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All About My Mother

‘That’s one career all females have in common, whether we like it or not: being a woman. Sooner or later, we’ve got to work at it, no matter how many other careers we’ve had or wanted.’ Bette Davis as Margo Channing in All About Eve.

A mother’s loss is painted through a vision rich in compassion, humour and complexity, in All About My Mother, Almodovar’s explosive exploration of womanhood. Crafted with a colour palate and scope that is genuinely captivating, Almodovar demonstrates how beauty and hope is found in the bleakest of tragedies, through women’s inherent capacity to survive and thrive in life, and in performance of it.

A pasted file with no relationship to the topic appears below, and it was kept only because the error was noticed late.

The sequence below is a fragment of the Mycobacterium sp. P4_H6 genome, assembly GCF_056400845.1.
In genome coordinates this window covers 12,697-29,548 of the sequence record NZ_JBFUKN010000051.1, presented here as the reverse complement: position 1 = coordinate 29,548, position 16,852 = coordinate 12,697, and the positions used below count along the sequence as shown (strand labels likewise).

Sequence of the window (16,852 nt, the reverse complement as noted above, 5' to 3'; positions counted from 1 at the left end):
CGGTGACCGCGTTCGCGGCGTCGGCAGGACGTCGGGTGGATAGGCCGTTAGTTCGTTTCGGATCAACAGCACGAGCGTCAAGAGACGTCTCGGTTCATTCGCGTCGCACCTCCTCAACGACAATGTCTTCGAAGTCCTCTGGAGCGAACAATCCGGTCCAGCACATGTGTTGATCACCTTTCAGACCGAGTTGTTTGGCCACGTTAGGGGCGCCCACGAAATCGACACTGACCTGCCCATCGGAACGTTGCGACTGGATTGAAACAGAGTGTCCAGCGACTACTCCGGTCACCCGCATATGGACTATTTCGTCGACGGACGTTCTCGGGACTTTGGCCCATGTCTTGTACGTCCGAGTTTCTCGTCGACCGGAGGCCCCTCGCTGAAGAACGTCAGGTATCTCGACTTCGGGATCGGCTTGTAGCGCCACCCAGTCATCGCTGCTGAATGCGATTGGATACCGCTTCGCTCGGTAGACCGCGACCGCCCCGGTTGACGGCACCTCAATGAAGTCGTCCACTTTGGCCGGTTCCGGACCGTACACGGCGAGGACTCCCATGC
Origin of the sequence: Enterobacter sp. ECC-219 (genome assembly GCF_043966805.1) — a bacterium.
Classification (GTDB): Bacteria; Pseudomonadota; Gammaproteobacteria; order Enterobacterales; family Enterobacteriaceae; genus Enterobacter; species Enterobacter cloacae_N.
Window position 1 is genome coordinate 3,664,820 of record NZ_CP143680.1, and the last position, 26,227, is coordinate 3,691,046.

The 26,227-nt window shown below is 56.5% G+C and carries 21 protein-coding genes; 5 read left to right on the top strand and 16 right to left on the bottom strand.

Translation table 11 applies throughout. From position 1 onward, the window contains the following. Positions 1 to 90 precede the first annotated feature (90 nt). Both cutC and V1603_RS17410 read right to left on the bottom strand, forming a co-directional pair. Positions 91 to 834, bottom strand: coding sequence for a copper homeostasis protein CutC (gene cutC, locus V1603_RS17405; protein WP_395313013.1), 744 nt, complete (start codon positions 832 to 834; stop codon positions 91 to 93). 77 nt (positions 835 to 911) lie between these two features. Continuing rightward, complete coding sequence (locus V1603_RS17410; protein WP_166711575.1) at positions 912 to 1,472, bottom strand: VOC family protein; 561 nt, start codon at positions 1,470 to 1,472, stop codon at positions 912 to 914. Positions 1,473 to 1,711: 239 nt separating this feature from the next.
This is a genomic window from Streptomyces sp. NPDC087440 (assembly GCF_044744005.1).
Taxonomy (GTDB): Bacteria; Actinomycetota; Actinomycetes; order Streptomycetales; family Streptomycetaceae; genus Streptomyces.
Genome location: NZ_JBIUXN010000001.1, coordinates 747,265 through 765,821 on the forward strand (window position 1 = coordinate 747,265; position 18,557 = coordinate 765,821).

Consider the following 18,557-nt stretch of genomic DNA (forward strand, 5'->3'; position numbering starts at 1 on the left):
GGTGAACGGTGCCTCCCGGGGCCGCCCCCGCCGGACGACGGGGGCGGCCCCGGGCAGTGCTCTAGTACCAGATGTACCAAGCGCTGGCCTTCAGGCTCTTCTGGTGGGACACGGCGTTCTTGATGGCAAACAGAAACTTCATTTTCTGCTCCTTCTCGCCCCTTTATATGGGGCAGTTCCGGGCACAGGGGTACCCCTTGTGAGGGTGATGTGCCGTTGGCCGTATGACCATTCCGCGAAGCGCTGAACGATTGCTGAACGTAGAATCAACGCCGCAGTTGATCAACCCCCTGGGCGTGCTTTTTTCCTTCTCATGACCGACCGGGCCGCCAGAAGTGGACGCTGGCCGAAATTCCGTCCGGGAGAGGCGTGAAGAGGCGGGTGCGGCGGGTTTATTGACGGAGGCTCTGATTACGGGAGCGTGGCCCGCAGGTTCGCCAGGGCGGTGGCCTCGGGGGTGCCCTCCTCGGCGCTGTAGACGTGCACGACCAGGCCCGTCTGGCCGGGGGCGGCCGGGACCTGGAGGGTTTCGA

In a sophisticated and celebratory way, Almodovar allows the sentiment of two seminal dramas, Tennessee Williams’ A Streetcar Named Desire and Joseph L. Mankiewicz’s All About Eve, to interweave sensuously with the experiences of his glorious female cast, which ranges from a grieving mother, a mature lesbian stage actress and a transgender prostitute.